Black Powder Cartridges Part 3

The .44 WCF
; .

This Frontier Six-Shooter from the 1890s still performs well with black powder loads (above). “

That wonderful year was 1873. To this day, it stands out as no other for the cartridges and firearms that were introduced. It’s almost as if something supernatural was going on. In that one year, the United States Military adopted the .45 Colt Single Action Army and the Springfield Trapdoor .45-70. Both the .45 Colt and the .45-70 may have started as military cartridges but they were soon embraced by the civilian population and are extremely popular today.

The third cartridge introduced in this wonderful year was the .44 Winchester Centerfire.


Some of the bullet designs that work well in the .44-40.


Winchester had begun with the 1860 Henry, which was then improved to the 1866 Yellow Boy by adding a forearm and a side-loading gate. Both of these were chambered for the .44 Rimfire. It was not a very powerful loading but was a great start.

Then, in 1873, Winchester was proud to put his name on what was to be known as “The Gun That Won The West,” the Model 1873 Winchester. Gone were the brass frames as this Winchester was made first with iron and then a steel frame. Such a firearm deserved a proper chambering and now the relatively light .44 Rimfire was replaced by the more powerful .44 Winchester Centerfire, which as its name implies was a centerfire rather than a rimfire cartridge. Being a centerfire cartridge, it could be reloaded.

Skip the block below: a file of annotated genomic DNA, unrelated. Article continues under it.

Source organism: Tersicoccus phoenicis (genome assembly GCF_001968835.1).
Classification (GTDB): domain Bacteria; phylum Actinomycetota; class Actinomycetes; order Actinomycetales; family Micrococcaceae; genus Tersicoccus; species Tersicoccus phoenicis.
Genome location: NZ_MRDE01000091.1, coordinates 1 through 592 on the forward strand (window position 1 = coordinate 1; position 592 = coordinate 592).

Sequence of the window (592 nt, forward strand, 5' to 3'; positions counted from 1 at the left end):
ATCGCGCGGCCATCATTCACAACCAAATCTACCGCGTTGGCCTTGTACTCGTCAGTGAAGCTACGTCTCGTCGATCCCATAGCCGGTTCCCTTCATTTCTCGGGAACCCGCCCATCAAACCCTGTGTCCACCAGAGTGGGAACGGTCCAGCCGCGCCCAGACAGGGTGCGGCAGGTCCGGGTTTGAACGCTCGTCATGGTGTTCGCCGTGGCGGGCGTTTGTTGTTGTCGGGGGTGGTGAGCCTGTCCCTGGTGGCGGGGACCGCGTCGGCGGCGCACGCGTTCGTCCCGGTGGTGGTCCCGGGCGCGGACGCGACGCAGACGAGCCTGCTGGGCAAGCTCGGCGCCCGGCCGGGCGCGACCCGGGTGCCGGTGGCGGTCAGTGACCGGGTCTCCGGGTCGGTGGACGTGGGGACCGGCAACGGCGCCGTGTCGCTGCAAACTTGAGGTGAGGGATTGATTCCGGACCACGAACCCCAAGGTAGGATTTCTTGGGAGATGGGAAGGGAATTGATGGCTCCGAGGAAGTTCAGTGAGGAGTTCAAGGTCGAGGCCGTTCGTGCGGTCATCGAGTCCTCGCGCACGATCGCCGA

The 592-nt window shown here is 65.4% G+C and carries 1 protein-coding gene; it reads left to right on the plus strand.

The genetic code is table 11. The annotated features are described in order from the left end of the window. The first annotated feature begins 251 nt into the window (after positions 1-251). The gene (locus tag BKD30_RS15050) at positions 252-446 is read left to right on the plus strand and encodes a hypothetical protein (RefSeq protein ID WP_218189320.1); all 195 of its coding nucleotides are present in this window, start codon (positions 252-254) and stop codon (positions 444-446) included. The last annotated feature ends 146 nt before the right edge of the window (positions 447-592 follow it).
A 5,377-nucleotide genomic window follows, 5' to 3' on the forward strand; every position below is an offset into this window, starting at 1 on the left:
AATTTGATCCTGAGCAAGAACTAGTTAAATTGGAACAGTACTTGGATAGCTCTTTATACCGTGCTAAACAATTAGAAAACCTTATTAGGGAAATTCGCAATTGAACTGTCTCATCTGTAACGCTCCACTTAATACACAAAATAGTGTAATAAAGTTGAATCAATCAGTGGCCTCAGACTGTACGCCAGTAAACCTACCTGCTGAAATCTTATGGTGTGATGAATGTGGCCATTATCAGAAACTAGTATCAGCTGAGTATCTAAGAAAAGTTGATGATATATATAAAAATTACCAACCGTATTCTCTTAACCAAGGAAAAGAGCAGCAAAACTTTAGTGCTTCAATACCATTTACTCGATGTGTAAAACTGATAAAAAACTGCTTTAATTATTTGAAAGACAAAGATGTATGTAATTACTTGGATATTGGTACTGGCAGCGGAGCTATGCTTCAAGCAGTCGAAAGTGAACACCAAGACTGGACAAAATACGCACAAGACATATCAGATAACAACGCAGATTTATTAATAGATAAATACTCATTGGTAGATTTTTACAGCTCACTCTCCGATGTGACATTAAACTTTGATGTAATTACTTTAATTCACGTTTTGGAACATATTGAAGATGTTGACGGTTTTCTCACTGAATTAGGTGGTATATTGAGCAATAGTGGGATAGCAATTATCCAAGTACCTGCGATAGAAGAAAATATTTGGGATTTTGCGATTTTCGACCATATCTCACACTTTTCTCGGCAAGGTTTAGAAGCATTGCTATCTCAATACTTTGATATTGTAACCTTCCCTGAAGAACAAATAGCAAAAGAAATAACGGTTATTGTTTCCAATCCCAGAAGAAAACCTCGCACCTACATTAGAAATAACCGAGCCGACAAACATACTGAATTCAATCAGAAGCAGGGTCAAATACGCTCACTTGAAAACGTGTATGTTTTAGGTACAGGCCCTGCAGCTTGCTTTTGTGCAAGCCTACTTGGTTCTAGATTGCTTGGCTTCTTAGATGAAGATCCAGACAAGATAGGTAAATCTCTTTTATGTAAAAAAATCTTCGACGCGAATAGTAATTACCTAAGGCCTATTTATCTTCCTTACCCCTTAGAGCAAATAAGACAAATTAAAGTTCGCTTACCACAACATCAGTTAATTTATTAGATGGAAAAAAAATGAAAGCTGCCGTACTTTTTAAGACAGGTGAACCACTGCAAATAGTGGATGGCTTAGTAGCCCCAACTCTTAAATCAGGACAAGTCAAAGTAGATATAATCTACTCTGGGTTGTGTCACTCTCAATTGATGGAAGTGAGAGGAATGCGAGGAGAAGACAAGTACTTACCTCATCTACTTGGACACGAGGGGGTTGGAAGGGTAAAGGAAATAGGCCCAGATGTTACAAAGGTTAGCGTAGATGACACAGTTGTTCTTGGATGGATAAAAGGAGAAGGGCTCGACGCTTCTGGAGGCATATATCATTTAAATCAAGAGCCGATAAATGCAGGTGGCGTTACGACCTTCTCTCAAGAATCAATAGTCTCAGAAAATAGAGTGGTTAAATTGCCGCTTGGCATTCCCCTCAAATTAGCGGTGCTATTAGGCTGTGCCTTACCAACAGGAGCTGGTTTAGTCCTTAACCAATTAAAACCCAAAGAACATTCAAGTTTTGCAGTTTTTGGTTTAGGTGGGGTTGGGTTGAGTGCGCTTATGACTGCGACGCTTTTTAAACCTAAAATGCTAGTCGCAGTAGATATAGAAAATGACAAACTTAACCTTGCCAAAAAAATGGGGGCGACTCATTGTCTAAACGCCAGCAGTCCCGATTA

There was also a very important “unintended consequence” of the development of the .44 WCF. The 1860, 1866 and 1873 Winchesters all had the same basic action. The cartridge came straight back out of the magazine tube, straight up with the lifter and then straight into the chamber. This worked well with straight wall cartridges; however, to be able to hold more powder, the newest .44 was basically .45 at the back end and .44 at the front end — a bottlenecked design. This would become very important in 20 years with the arrival of the Model 1892 Winchester.

This new Model 1892 featured twin locking lugs at the back, making it much stronger than the other Winchesters and the feeding of the cartridge was changed. Now the cartridge came back and was fed into the chamber at an angle. The bottleneck shape made this transition very easy.

One of the great advantages of the .44 Henry Rimfire cartridge was the fact it could be had in a sixgun/levergun combination of the Smith & Wesson American revolver and the 1860 or 1866 Winchester. What was needed was a sixgun companion to the 1873 Winchester. It took a couple years, but around 1878 Colt chambered their Single Action Army in .44 WCF. There was probably a little hesitation because of not knowing how a bottlenecked cartridge would work in a revolver chamber. It worked and works just fine.

So far we’ve talked about the .44 Winchester Centerfire or .44 WCF. Today this cartridge is better known as the .44-40 with the “40” designating the charge of black powder. Conventional wisdom tells us the .44-40 designation came about because Marlin wanted to chamber their leverguns in the .44 Winchester Centerfire but did not want to put Winchester’s name on their rifles. Hence, they came up with .44-40 as an alternative.

With its original loading of 40 grains of black powder, the .44-40 in a sixgun was a powerful cartridge with a muzzle velocity well above 900 fps. Using old balloon-head brass and today’s primers and powder, the original loading of 40 grains of black powder yields well over 1,000 fps from a 7 ½” sixgun.


. This .44-40 was produced in 2011, the 175th Anniversary of Colt (below).